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Is It Ever OK for a Business Owner to Yell at a 2-Year-Old?

toddler meltdown

Toddlers throw tantrums. This is just a fact of life, kind of like how the sky is blue and the grass is green. However, is it justifiable for someone other than the parent to reprimand the child? This question has been in the minds of many after a recent controversy when the owner of Marcy’s Diner in Portland, Maine severely reprimanded a screaming child in her place of business. Darla Neugebauer, owner of the diner, has been congratulated by some and hailed as a villain by others.

What exactly happened that caused this explosive stir? Both business owner and mother of the child went to social media to air their sides of the story. Tara Carson, mother of the crying toddler, wrote in a now deleted Facebook post on the diner’s profile that her experience was the “worst” and the owner is a “lunatic.” Apparently, the owner went absolutely ballistic because the child was crying after a 40 minute wait for the food.

marcy's diner

Of course, Neugebauer responded to the post in two separate comments, detailing in bad grammar and excessive profanity how the argument all started over…wait for it…pancakes. Apparently, the parents of the toddler ordered three large pancakes, which their server even suggested was an excessive amount. When the ordered appeared to take too long, the child threw a tantrum and Neugebauer wasn’t having it, literally telling the child to, “shut the hell up.”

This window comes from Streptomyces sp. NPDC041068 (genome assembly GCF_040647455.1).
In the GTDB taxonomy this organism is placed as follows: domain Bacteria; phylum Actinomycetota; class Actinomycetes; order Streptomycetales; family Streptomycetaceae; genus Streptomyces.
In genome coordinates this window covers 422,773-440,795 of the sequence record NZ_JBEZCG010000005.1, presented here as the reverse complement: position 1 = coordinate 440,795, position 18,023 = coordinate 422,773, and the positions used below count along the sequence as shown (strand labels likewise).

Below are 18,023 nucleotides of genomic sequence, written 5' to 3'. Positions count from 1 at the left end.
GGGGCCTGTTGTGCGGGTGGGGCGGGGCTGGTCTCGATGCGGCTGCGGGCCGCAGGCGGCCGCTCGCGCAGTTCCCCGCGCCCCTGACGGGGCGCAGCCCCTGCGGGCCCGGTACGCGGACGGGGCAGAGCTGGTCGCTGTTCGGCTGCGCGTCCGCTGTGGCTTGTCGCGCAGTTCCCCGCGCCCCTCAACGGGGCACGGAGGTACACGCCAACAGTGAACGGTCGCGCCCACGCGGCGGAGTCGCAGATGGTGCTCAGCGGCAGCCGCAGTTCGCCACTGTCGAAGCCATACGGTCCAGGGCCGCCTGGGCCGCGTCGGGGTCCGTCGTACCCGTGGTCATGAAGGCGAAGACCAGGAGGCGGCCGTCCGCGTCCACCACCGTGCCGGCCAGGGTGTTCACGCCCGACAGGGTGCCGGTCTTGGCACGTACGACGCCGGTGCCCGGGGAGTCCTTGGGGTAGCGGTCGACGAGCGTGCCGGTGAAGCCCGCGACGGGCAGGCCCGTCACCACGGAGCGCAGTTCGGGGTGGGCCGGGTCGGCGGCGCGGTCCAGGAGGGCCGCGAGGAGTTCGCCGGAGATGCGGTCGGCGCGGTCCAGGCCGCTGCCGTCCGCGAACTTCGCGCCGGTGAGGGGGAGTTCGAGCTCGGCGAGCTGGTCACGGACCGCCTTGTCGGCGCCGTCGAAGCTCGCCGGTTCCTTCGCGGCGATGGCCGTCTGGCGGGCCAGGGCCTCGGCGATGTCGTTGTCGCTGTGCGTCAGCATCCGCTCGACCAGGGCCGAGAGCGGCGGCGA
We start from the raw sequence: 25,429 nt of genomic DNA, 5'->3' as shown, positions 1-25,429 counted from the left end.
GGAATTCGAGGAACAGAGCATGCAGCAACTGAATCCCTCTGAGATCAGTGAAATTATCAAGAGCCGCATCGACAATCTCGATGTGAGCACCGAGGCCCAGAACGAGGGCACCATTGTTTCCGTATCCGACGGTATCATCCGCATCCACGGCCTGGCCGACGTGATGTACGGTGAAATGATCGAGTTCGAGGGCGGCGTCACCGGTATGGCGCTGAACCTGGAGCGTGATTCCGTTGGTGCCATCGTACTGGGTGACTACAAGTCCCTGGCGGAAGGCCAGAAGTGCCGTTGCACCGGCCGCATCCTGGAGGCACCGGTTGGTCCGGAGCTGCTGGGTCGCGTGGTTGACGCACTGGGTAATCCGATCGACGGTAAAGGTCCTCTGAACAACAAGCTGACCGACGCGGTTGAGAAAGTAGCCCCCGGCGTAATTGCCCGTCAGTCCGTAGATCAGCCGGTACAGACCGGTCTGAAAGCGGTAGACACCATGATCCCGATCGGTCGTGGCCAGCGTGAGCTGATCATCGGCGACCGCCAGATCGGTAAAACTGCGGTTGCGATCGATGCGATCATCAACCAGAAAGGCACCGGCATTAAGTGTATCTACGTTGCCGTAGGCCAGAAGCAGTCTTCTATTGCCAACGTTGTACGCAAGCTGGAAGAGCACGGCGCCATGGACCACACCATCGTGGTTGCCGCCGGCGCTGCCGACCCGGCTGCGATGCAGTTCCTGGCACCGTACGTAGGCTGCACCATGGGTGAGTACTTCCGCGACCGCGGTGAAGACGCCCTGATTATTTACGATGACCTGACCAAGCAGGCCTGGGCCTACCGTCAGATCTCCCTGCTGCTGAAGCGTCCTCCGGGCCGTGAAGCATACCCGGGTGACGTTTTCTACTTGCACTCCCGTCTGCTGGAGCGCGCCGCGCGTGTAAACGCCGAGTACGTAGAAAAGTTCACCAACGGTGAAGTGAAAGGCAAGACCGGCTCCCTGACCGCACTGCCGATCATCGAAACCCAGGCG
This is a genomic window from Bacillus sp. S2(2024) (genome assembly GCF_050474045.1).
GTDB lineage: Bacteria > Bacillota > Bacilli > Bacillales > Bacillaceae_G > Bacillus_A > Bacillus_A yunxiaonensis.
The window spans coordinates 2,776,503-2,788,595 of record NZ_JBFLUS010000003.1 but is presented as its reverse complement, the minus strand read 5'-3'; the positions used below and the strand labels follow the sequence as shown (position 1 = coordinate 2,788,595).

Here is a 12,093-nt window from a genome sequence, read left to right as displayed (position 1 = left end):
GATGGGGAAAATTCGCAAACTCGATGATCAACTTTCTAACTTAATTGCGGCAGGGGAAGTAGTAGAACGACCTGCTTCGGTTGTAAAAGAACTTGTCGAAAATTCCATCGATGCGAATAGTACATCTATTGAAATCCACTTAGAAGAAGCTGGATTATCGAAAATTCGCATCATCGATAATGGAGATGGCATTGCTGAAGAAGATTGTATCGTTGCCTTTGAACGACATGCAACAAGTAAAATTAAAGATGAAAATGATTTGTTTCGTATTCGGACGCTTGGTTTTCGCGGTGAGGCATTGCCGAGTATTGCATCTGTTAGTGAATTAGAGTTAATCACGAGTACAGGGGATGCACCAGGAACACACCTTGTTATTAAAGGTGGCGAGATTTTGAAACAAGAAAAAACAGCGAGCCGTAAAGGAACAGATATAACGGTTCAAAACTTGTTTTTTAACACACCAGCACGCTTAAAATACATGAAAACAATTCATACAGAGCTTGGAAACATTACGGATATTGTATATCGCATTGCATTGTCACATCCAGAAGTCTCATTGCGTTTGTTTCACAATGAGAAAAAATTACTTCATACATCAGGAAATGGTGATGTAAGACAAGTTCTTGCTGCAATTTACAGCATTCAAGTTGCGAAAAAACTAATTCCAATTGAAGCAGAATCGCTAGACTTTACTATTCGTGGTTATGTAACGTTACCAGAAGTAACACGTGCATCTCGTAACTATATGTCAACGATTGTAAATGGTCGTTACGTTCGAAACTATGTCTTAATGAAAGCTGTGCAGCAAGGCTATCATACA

READ: Does ‘Crying it Out’ Screw Your Kid for Life?

It’s clear there are no winners here. Was anyone justified? Are there hard and fast rules about children in restaurants? The answer to both questions: No. Both sides seem to disagree on exactly what happened, so it’s impossible to say who was “more” right than the other.

Regardless, it is possible to sympathize with both Carson and Neugebauer, because both parties are allowed to make their own rules–Neugebauer is right–she can set any policy for her diner as long as it’s not discriminatory (and let’s remember, a 40 minute tantrum can be disruptive to other patrons). However, Carson can also parent however she feels is best for her child, and it’s important to remember that no child is the same, and a new day presents new complications. Sometimes, children just need to let it out.

Of course, our piece of advice: Use your inside voice and don’t scream at a crying child, because think about it–if anyone can out-scream anyone, it’s a toddler–you’re not going to win. Besides, it’s just bad behavior. And, you know, be cognizant of where you are–sometimes, the best thing is to just leave.

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